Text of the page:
Province says Sask. health services delayed by COVID-19 will start resuming next week

·3 min read
The provincial government announced medical services delayed by COVID-19 will start resuming next week, starting with pediatric services.  (Evan Mitsui/CBC - image credit)
The provincial government announced medical services delayed by COVID-19 will start resuming next week, starting with pediatric services. (Evan Mitsui/CBC - image credit)

Saskatchewan's government has announced that health-care services delayed because of COVID-19 will start resuming next week.

The Saskatchewan Health Authority announced in September that health services including elective procedures, organ transplants and cancer treatments were being put on hold so health-care workers could focus their efforts on combating record-breaking COVID-19 numbers.

Premier Scott Moe and Health Minister Paul Merriman announced during question period on Wednesday that 50 per cent of delayed services will resume next week, then 75 per cent the following week, and 90 per cent by the end of the month.

Moe said the decision is due to increased vaccinations, along with decreasing case numbers and hospitalizations.

Merriman told reporters after question period that some health-care workers outside of intensive care units who were assigned to other tasks — such as contact tracing — will start returning to their original positions.

He said the initial focus will be on resuming pediatric and youth services.

Merriman emphasized that the pandemic isn't over, so the province will need to continue deploying health-care workers as needed.

11-month old faced delayed diagnoses, surgery, therapies

Graham Dickson and Laura Weins's 11-month old daughter, Helen — who is suspected to have cerebral palsy — was one of thousands of people affected by the delays.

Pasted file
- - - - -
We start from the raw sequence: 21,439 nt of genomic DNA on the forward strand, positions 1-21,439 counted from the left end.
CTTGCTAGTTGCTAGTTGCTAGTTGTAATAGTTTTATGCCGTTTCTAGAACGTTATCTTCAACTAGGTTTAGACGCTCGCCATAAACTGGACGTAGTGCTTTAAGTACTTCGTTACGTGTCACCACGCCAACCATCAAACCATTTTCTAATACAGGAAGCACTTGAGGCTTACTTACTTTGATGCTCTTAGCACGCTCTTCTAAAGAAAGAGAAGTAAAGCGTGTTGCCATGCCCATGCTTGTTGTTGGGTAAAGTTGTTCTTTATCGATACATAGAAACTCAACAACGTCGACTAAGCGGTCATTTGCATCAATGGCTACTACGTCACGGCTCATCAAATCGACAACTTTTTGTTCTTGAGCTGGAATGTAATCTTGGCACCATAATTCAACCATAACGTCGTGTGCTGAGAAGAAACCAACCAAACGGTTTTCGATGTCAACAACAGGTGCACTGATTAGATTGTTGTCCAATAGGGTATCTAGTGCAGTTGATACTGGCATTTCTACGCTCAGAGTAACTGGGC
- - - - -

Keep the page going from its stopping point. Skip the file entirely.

She lost access to vital therapies, an opportunity to receive surgery, and diagnostic testing to confirm her illness.

"I can safely say for both of us and for our extended families, our biggest worry right now is how this might impact Helen for the rest of her life," Dickson said to reporters after question period.

"We know that early intervention is key, and every day that goes by we're missing the boat, we're missing the opportunity to get her to a place where she needs to be — whether it's going to be able to have proper vision to play sports, or even just to walk, and I worry every day how this delay is going to impact her. It's hard. It's very hard."

Merriman said he can relate to what the family is going through, as his daughter experienced a delay in medical services years before the pandemic started.

"It's very heartbreaking as a parent to be able to go through that," he told reporters.

Merriman said the decision to delay some medical procedures and services was challenging, but he "saw a health-care system that was being overwhelmed, mostly by people that were unvaccinated, and we had to act."

Merriman also said he would help the family as much as he could.

"I apologized that they're in this circumstance and I hope to get them out of it as soon as I possibly can."

Opposition Leader Ryan Meili, meanwhile, said the delays could have been prevented had the government listened to ongoing calls from medical experts and implemented measures earlier.

"We didn't need to wind up in a situation where we're shutting down health care again. We're in the fourth wave, not the first one, and we should demand from our leadership that they learn, that they get better as time goes on — and instead these guys actually got worse."

A mask mandate was reintroduced and a proof-of-vaccination policy was announced on Sept. 16, almost a week after the province confirmed there would be a halt on non-critical and elective medical services.

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